Poor Danomite! :) MORE DRESSAGE!! Ha ha.. and he got his hiney worked today!
We had a lesson with Beanie. I told her about the swapping and not holding the right lead. And... I love her! She and Kelly are both on the same page. They both zeroed in on the fact that it's tension. And Beanie also was super sweet and said that when he's supple and lifting his back and not tight, he's a completely different picture and is lovely. :) Ahhh... flattery will get you everywhere ;)
So we started off at the canter... (already warmed up loose rein walk and trot) and she had me get him forward and moving and going and then had me focus on keeping him supple... keeping his neck loose and moving, and almost riding him deep. She said that deep and round and up through his back was way better than long and strung out and flat. And then he started to prop some. Ahhhh.... now I see it!!! It's so much easier to feel that "prop" in the canter than in the trot, but that's exactly what is happening in the trot too. I just didn't quite realize it. The "hitch" in the trot is him bracing in the neck and leaning on the rein. When he does it in the canter, it almost stops the canter and feels like much more of a prop than a hitch.... which makes it more obvious it's a tension/evasion than a lameness. In the trot, it's harder to supple him than the canter. So... she had me supple him by getting him to soften his neck base and to do that I had him canter slightly flexed in, slightly flexed out, slightly flexed in, slightly flexed out. IF I could manage to catch the prop before it happened, a slight overflex in helped prevent the prop or at least resolve it quickly. So yeah.. we did that a bit. She explained (a lot like what Beth has said) that I almost need to immediately dive in and address this in the beginning of my ride. Get in, get out, and make it dramatic if need be. Because otherwise I spend the rest of the ride with him subtly bracing and propping and never really getting entirely supple. So yep... makes sense. We also spiraled in and spiraled out in our canter circle. And if he got too stuck, we could canter big and bold down the long side, but maintaining the supple.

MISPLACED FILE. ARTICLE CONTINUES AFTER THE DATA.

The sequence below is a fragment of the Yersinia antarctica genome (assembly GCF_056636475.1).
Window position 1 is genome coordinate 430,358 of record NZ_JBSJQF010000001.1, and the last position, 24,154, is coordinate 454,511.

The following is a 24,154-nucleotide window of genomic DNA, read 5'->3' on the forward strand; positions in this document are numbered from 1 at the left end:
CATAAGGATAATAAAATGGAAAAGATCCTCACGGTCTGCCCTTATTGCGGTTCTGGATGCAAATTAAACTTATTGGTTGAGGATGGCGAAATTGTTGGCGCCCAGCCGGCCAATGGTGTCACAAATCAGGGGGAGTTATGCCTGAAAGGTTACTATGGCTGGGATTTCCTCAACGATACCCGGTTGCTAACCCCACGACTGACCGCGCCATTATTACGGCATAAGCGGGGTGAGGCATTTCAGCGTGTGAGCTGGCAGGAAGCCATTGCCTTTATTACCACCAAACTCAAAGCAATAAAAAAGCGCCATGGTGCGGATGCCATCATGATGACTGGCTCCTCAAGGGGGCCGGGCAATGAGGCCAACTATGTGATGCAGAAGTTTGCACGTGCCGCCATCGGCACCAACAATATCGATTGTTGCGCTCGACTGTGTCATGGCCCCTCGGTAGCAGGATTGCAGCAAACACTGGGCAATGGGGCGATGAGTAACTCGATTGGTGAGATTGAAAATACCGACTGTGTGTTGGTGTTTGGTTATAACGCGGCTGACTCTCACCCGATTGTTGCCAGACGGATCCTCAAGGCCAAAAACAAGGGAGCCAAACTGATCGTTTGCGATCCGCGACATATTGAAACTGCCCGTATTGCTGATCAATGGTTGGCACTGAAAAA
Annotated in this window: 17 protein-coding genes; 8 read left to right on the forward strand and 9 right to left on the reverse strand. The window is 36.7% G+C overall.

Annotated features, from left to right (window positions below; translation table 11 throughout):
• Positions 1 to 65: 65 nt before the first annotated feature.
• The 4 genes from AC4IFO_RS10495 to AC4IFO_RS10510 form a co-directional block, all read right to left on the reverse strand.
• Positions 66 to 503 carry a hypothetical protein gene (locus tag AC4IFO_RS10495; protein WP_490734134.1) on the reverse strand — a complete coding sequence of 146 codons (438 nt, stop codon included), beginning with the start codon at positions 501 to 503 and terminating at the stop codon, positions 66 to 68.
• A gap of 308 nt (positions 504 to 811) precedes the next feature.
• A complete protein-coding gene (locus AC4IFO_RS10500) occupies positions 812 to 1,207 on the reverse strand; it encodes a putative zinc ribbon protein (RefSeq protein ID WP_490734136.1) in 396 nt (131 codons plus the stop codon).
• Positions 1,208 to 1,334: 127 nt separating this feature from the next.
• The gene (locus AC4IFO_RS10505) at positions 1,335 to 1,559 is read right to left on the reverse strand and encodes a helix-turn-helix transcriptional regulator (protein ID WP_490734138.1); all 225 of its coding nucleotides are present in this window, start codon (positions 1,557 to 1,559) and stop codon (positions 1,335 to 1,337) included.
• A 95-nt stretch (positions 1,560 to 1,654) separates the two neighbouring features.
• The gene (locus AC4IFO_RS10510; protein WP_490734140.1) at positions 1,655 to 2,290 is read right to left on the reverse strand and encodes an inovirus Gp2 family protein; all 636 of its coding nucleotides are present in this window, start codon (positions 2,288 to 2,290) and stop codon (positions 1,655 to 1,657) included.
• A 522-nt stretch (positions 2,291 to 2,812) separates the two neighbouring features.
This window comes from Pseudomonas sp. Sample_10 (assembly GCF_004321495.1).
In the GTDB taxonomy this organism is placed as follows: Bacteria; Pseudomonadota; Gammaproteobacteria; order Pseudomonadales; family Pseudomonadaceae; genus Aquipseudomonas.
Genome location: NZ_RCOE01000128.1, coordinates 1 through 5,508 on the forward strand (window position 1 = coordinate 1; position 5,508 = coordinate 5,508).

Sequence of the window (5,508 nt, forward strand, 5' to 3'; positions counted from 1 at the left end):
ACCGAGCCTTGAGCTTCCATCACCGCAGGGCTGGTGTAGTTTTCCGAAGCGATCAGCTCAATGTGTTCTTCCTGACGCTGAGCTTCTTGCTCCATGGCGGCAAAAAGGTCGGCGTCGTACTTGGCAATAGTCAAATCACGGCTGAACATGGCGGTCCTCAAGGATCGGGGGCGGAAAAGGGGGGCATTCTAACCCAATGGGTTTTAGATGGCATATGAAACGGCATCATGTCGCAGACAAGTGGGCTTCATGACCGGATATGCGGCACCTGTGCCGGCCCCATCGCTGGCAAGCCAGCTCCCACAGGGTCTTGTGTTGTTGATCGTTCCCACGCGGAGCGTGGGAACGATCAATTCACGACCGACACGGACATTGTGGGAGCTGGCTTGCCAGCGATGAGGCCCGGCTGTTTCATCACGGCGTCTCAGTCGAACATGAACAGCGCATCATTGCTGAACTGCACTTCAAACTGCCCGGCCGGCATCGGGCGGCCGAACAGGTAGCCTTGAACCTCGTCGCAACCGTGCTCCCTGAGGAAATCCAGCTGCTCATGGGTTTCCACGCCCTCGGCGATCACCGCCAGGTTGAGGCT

Then we did some trot work. And again, she focused on keeping my transitions (both up and down) supple. No bracing into them or flinging his head. And that was done the same way I rode the warm up canter... Not knitting, but... slight flex and counter flex before and after to keep him supple. And currently, my aids are a bit large, but they will gradually shrink to much more subtle cues. Then we went to some lateral work. We did 10 meter circle to shoulder in to 10 meter circle to travers (right? Haunches in). We did both directions and the key was again.. keeping him supple, keeping my hands low, NOT crossing the neck and blocking the right hind from coming up and under, and keeping my inside leg on for bend. We got some pretty decent ones but I also had to work hard at keeping the hind legs moving quick. We had some decent trot mediums across the diagonal with NO assymetry!! Yay!!
Then we moved to the same exercise at the canter. ugh.. that's hard. And interestingly.. what I thought would be his easy side was just as hard. Beanie was surprised too. Although I'm sure my right rein crossing over the neck didn't help. So... we definitely need work. But still, not too terribly shabby considering we're just really starting that work. We also tried canter half pass, but holy crap is that hard. I think in about 15 tries I got about 3 good steps... on 3 seperate occasions. ha ha.. Oh well. We finally got one good step towards the end and quit with that. He worked hard. :)
Then after we chatted a bit we went for a hack. Just a lazy one because in the beginning he was tired. But then he perked up a bit and we had fun.